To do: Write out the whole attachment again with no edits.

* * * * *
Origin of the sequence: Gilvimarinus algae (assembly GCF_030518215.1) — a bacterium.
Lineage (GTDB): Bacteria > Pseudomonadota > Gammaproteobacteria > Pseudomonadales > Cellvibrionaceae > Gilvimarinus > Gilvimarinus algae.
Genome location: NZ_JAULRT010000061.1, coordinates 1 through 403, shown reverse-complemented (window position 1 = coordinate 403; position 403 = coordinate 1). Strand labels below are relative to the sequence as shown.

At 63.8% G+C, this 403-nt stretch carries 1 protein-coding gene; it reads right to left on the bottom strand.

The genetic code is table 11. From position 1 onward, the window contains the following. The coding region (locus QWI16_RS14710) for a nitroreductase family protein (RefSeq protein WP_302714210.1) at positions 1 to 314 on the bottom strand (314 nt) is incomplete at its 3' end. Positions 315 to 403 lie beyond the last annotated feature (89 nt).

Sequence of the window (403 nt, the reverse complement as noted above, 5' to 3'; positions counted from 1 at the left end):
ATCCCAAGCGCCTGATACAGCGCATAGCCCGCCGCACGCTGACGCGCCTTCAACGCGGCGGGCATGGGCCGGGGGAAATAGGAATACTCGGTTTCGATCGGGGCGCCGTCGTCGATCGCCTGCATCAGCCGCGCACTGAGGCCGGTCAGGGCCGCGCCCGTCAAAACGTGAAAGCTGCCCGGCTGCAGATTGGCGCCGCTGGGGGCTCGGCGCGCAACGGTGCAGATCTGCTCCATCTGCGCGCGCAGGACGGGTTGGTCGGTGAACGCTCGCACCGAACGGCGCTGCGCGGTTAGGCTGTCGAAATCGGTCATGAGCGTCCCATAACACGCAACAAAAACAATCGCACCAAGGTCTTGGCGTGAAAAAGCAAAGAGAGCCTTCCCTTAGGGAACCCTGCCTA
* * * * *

Origin of the sequence: Gilvimarinus algae (assembly GCF_030518215.1) — a bacterium.
Lineage (GTDB): Bacteria > Pseudomonadota > Gammaproteobacteria > Pseudomonadales > Cellvibrionaceae > Gilvimarinus > Gilvimarinus algae.
Genome location: NZ_JAULRT010000061.1, coordinates 1 through 403, shown reverse-complemented (window position 1 = coordinate 403; position 403 = coordinate 1). Strand labels below are relative to the sequence as shown.

At 63.8% G+C, this 403-nt stretch carries 1 protein-coding gene; it reads right to left on the bottom strand.

The genetic code is table 11. From position 1 onward, the window contains the following. The coding region (locus QWI16_RS14710) for a nitroreductase family protein (RefSeq protein WP_302714210.1) at positions 1 to 314 on the bottom strand (314 nt) is incomplete at its 3' end. Positions 315 to 403 lie beyond the last annotated feature (89 nt).

Sequence of the window (403 nt, the reverse complement as noted above, 5' to 3'; positions counted from 1 at the left end):
ATCCCAAGCGCCTGATACAGCGCATAGCCCGCCGCACGCTGACGCGCCTTCAACGCGGCGGGCATGGGCCGGGGGAAATAGGAATACTCGGTTTCGATCGGGGCGCCGTCGTCGATCGCCTGCATCAGCCGCGCACTGAGGCCGGTCAGGGCCGCGCCCGTCAAAACGTGAAAGCTGCCCGGCTGCAGATTGGCGCCGCTGGGGGCTCGGCGCGCAACGGTGCAGATCTGCTCCATCTGCGCGCGCAGGACGGGTTGGTCGGTGAACGCTCGCACCGAACGGCGCTGCGCGGTTAGGCTGTCGAAATCGGTCATGAGCGTCCCATAACACGCAACAAAAACAATCGCACCAAGGTCTTGGCGTGAAAAAGCAAAGAGAGCCTTCCCTTAGGGAACCCTGCCTA